, Volume 31, Issue 4, pp 977-1002
Date: 18 Jul 2006

Euro area inflation persistence

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Abstract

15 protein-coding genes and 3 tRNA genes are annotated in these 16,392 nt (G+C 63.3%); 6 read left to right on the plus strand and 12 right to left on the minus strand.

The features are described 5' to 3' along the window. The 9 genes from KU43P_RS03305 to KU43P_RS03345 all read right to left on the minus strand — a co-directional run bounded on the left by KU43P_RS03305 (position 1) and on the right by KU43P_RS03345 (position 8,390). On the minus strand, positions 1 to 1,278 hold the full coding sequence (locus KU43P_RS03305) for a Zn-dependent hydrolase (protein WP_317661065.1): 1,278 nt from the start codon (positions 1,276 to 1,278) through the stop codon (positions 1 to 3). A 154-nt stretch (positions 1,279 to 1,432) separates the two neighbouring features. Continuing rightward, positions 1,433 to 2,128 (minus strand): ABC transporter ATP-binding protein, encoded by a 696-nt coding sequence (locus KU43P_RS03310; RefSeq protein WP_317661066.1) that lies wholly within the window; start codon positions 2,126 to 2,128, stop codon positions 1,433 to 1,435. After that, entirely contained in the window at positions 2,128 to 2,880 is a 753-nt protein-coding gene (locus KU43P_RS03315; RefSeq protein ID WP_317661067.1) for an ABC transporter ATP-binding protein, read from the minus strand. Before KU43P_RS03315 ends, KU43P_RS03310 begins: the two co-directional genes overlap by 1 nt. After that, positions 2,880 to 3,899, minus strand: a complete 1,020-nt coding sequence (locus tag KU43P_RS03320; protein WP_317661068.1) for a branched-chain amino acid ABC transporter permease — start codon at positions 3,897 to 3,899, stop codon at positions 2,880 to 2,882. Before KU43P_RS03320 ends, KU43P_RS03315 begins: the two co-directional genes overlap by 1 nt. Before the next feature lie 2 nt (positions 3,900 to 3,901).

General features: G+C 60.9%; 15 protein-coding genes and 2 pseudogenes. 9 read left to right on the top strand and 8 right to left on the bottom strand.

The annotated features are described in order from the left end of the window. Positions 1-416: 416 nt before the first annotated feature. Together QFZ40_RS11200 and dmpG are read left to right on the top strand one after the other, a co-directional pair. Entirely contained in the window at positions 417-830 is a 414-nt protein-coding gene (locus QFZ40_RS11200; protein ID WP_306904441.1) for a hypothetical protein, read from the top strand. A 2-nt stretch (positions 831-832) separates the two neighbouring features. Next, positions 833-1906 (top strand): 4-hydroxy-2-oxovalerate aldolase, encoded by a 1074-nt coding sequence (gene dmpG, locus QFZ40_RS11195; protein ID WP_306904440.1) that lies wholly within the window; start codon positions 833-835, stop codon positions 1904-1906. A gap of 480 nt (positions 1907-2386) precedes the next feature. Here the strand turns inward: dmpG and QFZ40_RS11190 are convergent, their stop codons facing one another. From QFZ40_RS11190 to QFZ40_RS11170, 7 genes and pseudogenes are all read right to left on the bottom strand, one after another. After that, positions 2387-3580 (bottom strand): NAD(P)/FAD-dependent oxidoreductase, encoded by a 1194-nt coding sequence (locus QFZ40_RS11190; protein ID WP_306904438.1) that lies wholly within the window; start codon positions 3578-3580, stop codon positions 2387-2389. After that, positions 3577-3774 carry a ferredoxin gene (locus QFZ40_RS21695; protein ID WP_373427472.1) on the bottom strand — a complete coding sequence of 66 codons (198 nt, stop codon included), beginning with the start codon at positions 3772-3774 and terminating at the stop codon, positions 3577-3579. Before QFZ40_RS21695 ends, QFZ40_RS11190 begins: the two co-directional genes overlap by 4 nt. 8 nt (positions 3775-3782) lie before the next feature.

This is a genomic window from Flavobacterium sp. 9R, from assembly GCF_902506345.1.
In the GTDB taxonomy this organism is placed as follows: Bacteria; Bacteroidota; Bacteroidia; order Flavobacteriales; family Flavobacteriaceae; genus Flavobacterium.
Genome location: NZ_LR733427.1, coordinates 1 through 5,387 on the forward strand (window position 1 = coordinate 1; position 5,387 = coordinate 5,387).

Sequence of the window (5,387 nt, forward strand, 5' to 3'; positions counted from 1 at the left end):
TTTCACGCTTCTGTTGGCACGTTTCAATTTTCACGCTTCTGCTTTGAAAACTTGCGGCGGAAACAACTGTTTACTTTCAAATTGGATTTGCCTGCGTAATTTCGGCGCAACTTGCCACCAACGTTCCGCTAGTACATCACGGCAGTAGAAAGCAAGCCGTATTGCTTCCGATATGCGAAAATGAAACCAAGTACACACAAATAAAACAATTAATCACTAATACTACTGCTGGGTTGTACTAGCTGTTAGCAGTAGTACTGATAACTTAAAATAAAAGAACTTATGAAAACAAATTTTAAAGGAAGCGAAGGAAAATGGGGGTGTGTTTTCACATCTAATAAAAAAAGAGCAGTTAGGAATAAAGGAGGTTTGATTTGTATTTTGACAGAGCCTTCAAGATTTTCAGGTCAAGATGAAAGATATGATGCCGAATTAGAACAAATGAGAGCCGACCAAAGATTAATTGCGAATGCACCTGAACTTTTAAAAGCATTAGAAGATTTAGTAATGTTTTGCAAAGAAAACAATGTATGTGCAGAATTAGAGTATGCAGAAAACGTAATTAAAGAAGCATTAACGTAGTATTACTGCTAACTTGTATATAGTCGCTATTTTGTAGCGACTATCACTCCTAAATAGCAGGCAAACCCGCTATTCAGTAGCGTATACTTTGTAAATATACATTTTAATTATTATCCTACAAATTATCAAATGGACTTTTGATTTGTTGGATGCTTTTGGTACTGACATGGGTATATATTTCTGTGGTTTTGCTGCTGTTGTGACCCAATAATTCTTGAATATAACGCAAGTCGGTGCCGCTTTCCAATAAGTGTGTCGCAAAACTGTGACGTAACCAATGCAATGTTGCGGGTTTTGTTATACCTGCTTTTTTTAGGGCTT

This paper presents evidence on the lag between monetary policy actions and the response of inflation in the euro area as a whole as well as in some of its core countries, notably Germany, Italy and France. In line with previous findings for the US and the UK, results here show that it takes over a year before monetary policy actions have their maximum effect on inflation both in the euro area and in individual countries and that a lag of this length has existed in Europe at least since the collapse of the Bretton Woods system, despite the numerous changes in European monetary policy regime thereafter. Results based on alternative definitions of inflation persistence support these findings and indicate, if any, that transmission lags could be in fact much longer for individual countries and the euro area as a whole, although, at the country level, there is strong evidence over time of a drop in German inflation persistence and a sizeable shift in the mean of inflation – particularly in Italy and France. An examination based on results from this paper reveals that euro area inflation persistence could well be an intrinsic phenomenon rather than a ‘statistical fluke’ due to aggregation.